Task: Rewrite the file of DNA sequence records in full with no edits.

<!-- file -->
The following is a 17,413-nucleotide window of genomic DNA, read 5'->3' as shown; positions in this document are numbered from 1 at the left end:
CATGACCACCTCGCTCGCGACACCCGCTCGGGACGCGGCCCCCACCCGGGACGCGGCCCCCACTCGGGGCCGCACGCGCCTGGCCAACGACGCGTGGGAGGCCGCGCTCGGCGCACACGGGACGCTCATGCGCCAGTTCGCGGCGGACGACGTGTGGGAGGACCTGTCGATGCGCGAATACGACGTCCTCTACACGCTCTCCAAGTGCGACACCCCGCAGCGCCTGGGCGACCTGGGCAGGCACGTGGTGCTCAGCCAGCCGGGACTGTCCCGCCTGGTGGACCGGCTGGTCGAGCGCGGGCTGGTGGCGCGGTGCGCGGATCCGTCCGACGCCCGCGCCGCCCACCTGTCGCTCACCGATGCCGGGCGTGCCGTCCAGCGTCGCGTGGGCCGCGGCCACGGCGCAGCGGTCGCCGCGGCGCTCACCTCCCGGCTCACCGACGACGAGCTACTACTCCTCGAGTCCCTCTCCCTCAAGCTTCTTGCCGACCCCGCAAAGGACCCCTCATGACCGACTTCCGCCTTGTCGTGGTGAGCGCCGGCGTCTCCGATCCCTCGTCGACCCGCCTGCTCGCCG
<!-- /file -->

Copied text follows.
The following is a 17,413-nucleotide window of genomic DNA, read 5'->3' as shown; positions in this document are numbered from 1 at the left end:
CATGACCACCTCGCTCGCGACACCCGCTCGGGACGCGGCCCCCACCCGGGACGCGGCCCCCACTCGGGGCCGCACGCGCCTGGCCAACGACGCGTGGGAGGCCGCGCTCGGCGCACACGGGACGCTCATGCGCCAGTTCGCGGCGGACGACGTGTGGGAGGACCTGTCGATGCGCGAATACGACGTCCTCTACACGCTCTCCAAGTGCGACACCCCGCAGCGCCTGGGCGACCTGGGCAGGCACGTGGTGCTCAGCCAGCCGGGACTGTCCCGCCTGGTGGACCGGCTGGTCGAGCGCGGGCTGGTGGCGCGGTGCGCGGATCCGTCCGACGCCCGCGCCGCCCACCTGTCGCTCACCGATGCCGGGCGTGCCGTCCAGCGTCGCGTGGGCCGCGGCCACGGCGCAGCGGTCGCCGCGGCGCTCACCTCCCGGCTCACCGACGACGAGCTACTACTCCTCGAGTCCCTCTCCCTCAAGCTTCTTGCCGACCCCGCAAAGGACCCCTCATGACCGACTTCCGCCTTGTCGTGGTGAGCGCCGGCGTCTCCGATCCCTCGTCGACCCGCCTGCTCGCCG